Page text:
Social Media and Teen Brain

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Referring to a recent study published in the JAMA Pediatrics, the New York Times reporter Ellen Barry writes that “teens who grow up checking social media more often are becoming hypersensitive to feedback from their peers.” 

According to the article, researchers found that “children who habitually checked their social media feeds at around age 12 showed a distinct trajectory, with their sensitivity to social rewards from peers heightening over time. Teenagers with less engagement in social media followed the opposite path, with a declining interest in social rewards.”

One of the authors of the study Eva H. Telzer, an associate professor of psychology and neuroscience at the University of North Carolina, Chapel Hill, quoted saying “We can’t make causal claims that social media is changing the brain. Teens who are habitually checking their social media are showing these pretty dramatic changes in the way their brains are responding, which could potentially have long-term consequences well into adulthood, sort of setting the stage for brain development over time.”

Telzer added “It’s helping them connect to others and obtain rewards from the things that are common in their social world, which is engaging in social interactions online.This is the new norm. Understanding how this new digital world is influencing teens is important. It may be associated with changes in the brain, but that may be for good or for bad. We don’t necessarily know the long-term implications yet.”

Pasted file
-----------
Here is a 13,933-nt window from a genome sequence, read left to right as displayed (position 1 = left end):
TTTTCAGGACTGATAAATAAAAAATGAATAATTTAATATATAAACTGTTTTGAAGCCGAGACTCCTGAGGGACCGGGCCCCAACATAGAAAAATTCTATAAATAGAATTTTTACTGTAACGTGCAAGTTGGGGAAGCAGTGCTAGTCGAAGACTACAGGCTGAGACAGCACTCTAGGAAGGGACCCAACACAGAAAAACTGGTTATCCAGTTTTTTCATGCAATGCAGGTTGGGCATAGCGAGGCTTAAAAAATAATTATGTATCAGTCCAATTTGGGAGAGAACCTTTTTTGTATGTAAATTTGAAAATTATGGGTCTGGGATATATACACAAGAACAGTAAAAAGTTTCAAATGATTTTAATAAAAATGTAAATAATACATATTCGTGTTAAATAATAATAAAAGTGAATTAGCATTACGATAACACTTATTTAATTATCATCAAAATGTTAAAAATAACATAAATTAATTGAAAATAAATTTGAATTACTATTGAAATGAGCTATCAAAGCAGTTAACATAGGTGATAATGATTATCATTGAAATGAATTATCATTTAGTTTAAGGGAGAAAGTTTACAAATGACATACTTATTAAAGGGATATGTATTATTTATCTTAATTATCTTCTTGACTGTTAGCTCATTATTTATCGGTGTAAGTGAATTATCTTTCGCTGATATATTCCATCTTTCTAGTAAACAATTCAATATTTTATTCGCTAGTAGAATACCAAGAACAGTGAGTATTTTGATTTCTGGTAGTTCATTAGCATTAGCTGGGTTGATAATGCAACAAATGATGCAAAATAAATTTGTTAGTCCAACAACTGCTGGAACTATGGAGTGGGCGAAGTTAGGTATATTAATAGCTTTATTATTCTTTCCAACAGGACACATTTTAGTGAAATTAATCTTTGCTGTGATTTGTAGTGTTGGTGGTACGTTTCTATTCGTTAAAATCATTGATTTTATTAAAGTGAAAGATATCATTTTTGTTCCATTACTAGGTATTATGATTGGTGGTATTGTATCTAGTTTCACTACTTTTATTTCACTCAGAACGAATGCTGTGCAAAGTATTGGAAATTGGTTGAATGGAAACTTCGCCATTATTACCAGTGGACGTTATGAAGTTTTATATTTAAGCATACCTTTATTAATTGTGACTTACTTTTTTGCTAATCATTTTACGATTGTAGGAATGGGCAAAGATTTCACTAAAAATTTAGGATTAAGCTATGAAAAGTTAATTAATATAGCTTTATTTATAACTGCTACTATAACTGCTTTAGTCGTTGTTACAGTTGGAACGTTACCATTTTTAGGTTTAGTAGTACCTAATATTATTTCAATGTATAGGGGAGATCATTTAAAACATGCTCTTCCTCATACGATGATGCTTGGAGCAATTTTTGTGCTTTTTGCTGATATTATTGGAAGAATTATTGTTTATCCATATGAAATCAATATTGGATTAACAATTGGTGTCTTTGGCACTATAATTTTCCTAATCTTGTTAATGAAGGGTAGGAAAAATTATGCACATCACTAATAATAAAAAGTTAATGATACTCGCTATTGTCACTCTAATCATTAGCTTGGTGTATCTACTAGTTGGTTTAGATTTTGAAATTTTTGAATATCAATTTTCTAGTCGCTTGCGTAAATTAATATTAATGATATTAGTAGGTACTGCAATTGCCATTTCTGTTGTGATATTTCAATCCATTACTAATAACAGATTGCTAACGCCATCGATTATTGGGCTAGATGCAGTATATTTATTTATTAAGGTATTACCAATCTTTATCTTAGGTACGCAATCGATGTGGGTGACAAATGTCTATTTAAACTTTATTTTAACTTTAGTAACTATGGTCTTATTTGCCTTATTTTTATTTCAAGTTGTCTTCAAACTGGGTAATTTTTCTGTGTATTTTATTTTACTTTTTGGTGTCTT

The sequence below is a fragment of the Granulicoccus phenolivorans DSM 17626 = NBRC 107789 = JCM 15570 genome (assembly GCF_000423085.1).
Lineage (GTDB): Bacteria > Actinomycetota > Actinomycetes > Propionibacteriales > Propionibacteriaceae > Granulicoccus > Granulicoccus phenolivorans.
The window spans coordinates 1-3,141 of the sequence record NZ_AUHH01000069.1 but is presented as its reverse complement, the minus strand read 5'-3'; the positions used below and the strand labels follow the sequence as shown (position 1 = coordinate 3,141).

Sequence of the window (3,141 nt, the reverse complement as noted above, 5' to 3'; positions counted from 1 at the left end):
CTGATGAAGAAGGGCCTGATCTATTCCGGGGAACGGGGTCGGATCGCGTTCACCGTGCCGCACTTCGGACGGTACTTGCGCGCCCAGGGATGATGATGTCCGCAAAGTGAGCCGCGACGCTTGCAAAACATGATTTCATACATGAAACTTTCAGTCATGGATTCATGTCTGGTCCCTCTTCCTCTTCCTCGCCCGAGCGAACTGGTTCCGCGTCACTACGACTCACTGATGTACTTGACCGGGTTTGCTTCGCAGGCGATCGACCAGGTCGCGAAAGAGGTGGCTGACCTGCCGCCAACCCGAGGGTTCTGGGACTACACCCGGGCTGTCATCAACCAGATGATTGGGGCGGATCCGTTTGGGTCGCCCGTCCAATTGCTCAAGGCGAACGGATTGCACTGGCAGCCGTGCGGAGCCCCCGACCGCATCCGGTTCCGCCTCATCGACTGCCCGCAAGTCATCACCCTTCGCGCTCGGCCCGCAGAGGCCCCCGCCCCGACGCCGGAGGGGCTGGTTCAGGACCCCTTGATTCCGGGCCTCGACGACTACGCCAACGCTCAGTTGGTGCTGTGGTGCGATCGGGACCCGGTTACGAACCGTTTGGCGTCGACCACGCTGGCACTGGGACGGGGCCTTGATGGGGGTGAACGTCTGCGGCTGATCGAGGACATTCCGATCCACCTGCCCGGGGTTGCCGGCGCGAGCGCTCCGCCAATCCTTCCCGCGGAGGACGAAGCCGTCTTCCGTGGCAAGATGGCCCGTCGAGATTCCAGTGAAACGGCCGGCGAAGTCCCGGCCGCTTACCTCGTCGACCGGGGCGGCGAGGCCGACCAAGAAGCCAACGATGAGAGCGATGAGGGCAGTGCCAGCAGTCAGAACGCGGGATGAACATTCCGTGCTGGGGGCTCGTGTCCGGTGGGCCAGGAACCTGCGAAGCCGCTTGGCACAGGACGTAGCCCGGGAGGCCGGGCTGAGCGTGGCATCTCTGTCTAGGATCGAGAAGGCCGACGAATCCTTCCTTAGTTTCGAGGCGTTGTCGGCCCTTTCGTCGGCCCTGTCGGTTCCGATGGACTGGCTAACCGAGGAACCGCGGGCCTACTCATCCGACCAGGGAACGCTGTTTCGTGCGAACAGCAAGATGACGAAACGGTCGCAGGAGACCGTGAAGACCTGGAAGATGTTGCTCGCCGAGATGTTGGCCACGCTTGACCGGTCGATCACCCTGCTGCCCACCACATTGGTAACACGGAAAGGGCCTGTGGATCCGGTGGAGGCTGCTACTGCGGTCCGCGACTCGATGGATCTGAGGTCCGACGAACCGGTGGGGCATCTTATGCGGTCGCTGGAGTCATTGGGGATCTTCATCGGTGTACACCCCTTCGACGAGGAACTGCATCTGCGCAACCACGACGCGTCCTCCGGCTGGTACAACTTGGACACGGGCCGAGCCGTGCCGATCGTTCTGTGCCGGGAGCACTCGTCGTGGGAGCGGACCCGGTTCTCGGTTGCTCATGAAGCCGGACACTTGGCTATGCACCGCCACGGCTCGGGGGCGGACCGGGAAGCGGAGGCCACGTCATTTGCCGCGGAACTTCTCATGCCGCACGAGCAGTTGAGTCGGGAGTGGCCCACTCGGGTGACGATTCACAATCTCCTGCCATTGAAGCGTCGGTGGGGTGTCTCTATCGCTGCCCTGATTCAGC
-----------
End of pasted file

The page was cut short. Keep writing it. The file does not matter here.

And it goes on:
According to yet another study from King’s College London, Elli Hunt of The Guardian writes “Is the ping of a text stealing our focus or do we just lack willpower? And could mindless scrolling ever be good for our brains?”.

Ellie Hunt adds “More likely, however, your brain feels like a browser with too many tabs open. From the widespread reports of a post-pandemic “brain fog” and the books on “deep work” and “stolen focus” topping bestseller lists, to the soaring diagnoses of ADHD in adults and children, it seems we are increasingly concerned by our ability to pay attention.”